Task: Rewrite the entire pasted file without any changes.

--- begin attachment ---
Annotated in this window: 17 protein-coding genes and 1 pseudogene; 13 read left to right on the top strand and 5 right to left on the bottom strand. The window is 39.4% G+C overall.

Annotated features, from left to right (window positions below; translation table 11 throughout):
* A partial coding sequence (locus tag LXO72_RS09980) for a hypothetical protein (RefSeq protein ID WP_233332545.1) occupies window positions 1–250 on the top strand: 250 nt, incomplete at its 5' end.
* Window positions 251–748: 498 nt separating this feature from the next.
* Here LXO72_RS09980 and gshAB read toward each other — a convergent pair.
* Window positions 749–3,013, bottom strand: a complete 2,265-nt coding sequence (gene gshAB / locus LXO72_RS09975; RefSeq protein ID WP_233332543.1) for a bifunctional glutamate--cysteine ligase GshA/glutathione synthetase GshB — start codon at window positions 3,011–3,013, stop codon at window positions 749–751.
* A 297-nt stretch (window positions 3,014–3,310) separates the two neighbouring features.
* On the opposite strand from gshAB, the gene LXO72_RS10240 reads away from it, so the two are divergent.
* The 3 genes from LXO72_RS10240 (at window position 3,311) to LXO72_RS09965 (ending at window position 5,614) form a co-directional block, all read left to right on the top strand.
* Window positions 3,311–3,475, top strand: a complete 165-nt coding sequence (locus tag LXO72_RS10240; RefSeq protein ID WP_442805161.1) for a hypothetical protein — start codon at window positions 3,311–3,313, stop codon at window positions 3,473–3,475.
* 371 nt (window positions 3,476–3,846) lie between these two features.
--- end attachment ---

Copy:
Annotated in this window: 17 protein-coding genes and 1 pseudogene; 13 read left to right on the top strand and 5 right to left on the bottom strand. The window is 39.4% G+C overall.

Annotated features, from left to right (window positions below; translation table 11 throughout):
* A partial coding sequence (locus tag LXO72_RS09980) for a hypothetical protein (RefSeq protein ID WP_233332545.1) occupies window positions 1–250 on the top strand: 250 nt, incomplete at its 5' end.
* Window positions 251–748: 498 nt separating this feature from the next.
* Here LXO72_RS09980 and gshAB read toward each other — a convergent pair.
* Window positions 749–3,013, bottom strand: a complete 2,265-nt coding sequence (gene gshAB / locus LXO72_RS09975; RefSeq protein ID WP_233332543.1) for a bifunctional glutamate--cysteine ligase GshA/glutathione synthetase GshB — start codon at window positions 3,011–3,013, stop codon at window positions 749–751.
* A 297-nt stretch (window positions 3,014–3,310) separates the two neighbouring features.
* On the opposite strand from gshAB, the gene LXO72_RS10240 reads away from it, so the two are divergent.
* The 3 genes from LXO72_RS10240 (at window position 3,311) to LXO72_RS09965 (ending at window position 5,614) form a co-directional block, all read left to right on the top strand.
* Window positions 3,311–3,475, top strand: a complete 165-nt coding sequence (locus tag LXO72_RS10240; RefSeq protein ID WP_442805161.1) for a hypothetical protein — start codon at window positions 3,311–3,313, stop codon at window positions 3,473–3,475.
* 371 nt (window positions 3,476–3,846) lie between these two features.